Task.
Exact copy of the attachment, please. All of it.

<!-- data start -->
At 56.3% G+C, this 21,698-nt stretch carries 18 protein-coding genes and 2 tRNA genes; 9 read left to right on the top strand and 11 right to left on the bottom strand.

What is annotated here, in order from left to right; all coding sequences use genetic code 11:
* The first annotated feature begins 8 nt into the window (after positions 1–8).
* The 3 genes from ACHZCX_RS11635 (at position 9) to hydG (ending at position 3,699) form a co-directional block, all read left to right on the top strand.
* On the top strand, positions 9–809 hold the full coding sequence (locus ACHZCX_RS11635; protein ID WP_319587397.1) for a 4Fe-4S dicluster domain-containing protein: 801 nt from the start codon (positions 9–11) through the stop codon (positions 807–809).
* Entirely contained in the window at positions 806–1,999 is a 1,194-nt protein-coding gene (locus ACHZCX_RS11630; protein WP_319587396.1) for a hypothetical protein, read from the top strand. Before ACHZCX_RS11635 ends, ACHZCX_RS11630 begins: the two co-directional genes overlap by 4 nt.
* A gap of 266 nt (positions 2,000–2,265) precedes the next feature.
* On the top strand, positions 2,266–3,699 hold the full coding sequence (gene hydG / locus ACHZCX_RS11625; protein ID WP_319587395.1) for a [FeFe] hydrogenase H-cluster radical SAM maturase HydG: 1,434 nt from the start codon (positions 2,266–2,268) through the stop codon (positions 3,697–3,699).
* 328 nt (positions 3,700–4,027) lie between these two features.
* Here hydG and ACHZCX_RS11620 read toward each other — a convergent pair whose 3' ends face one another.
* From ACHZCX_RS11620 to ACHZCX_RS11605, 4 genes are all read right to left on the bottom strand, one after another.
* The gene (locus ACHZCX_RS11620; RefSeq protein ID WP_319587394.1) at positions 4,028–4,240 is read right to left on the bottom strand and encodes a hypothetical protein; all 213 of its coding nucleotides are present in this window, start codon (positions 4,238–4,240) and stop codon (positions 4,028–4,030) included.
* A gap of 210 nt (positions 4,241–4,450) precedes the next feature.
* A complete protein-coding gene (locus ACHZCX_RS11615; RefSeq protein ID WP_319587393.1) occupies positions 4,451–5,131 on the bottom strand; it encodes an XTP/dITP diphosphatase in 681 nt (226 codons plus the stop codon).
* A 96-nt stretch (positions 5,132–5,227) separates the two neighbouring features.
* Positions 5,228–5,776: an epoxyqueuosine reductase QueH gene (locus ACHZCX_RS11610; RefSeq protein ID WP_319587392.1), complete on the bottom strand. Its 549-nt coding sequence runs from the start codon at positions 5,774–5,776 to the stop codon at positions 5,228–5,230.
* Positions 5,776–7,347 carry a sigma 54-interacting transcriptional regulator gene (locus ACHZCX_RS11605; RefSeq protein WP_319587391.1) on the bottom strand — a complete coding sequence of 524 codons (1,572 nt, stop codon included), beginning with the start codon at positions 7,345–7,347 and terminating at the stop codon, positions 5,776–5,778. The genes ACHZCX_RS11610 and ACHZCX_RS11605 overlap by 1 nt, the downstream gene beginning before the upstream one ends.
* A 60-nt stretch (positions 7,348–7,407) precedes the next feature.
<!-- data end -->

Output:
At 56.3% G+C, this 21,698-nt stretch carries 18 protein-coding genes and 2 tRNA genes; 9 read left to right on the top strand and 11 right to left on the bottom strand.

What is annotated here, in order from left to right; all coding sequences use genetic code 11:
* The first annotated feature begins 8 nt into the window (after positions 1–8).
* The 3 genes from ACHZCX_RS11635 (at position 9) to hydG (ending at position 3,699) form a co-directional block, all read left to right on the top strand.
* On the top strand, positions 9–809 hold the full coding sequence (locus ACHZCX_RS11635; protein ID WP_319587397.1) for a 4Fe-4S dicluster domain-containing protein: 801 nt from the start codon (positions 9–11) through the stop codon (positions 807–809).
* Entirely contained in the window at positions 806–1,999 is a 1,194-nt protein-coding gene (locus ACHZCX_RS11630; protein WP_319587396.1) for a hypothetical protein, read from the top strand. Before ACHZCX_RS11635 ends, ACHZCX_RS11630 begins: the two co-directional genes overlap by 4 nt.
* A gap of 266 nt (positions 2,000–2,265) precedes the next feature.
* On the top strand, positions 2,266–3,699 hold the full coding sequence (gene hydG / locus ACHZCX_RS11625; protein ID WP_319587395.1) for a [FeFe] hydrogenase H-cluster radical SAM maturase HydG: 1,434 nt from the start codon (positions 2,266–2,268) through the stop codon (positions 3,697–3,699).
* 328 nt (positions 3,700–4,027) lie between these two features.
* Here hydG and ACHZCX_RS11620 read toward each other — a convergent pair whose 3' ends face one another.
* From ACHZCX_RS11620 to ACHZCX_RS11605, 4 genes are all read right to left on the bottom strand, one after another.
* The gene (locus ACHZCX_RS11620; RefSeq protein ID WP_319587394.1) at positions 4,028–4,240 is read right to left on the bottom strand and encodes a hypothetical protein; all 213 of its coding nucleotides are present in this window, start codon (positions 4,238–4,240) and stop codon (positions 4,028–4,030) included.
* A gap of 210 nt (positions 4,241–4,450) precedes the next feature.
* A complete protein-coding gene (locus ACHZCX_RS11615; RefSeq protein ID WP_319587393.1) occupies positions 4,451–5,131 on the bottom strand; it encodes an XTP/dITP diphosphatase in 681 nt (226 codons plus the stop codon).
* A 96-nt stretch (positions 5,132–5,227) separates the two neighbouring features.
* Positions 5,228–5,776: an epoxyqueuosine reductase QueH gene (locus ACHZCX_RS11610; RefSeq protein ID WP_319587392.1), complete on the bottom strand. Its 549-nt coding sequence runs from the start codon at positions 5,774–5,776 to the stop codon at positions 5,228–5,230.
* Positions 5,776–7,347 carry a sigma 54-interacting transcriptional regulator gene (locus ACHZCX_RS11605; RefSeq protein WP_319587391.1) on the bottom strand — a complete coding sequence of 524 codons (1,572 nt, stop codon included), beginning with the start codon at positions 7,345–7,347 and terminating at the stop codon, positions 5,776–5,778. The genes ACHZCX_RS11610 and ACHZCX_RS11605 overlap by 1 nt, the downstream gene beginning before the upstream one ends.
* A 60-nt stretch (positions 7,348–7,407) precedes the next feature.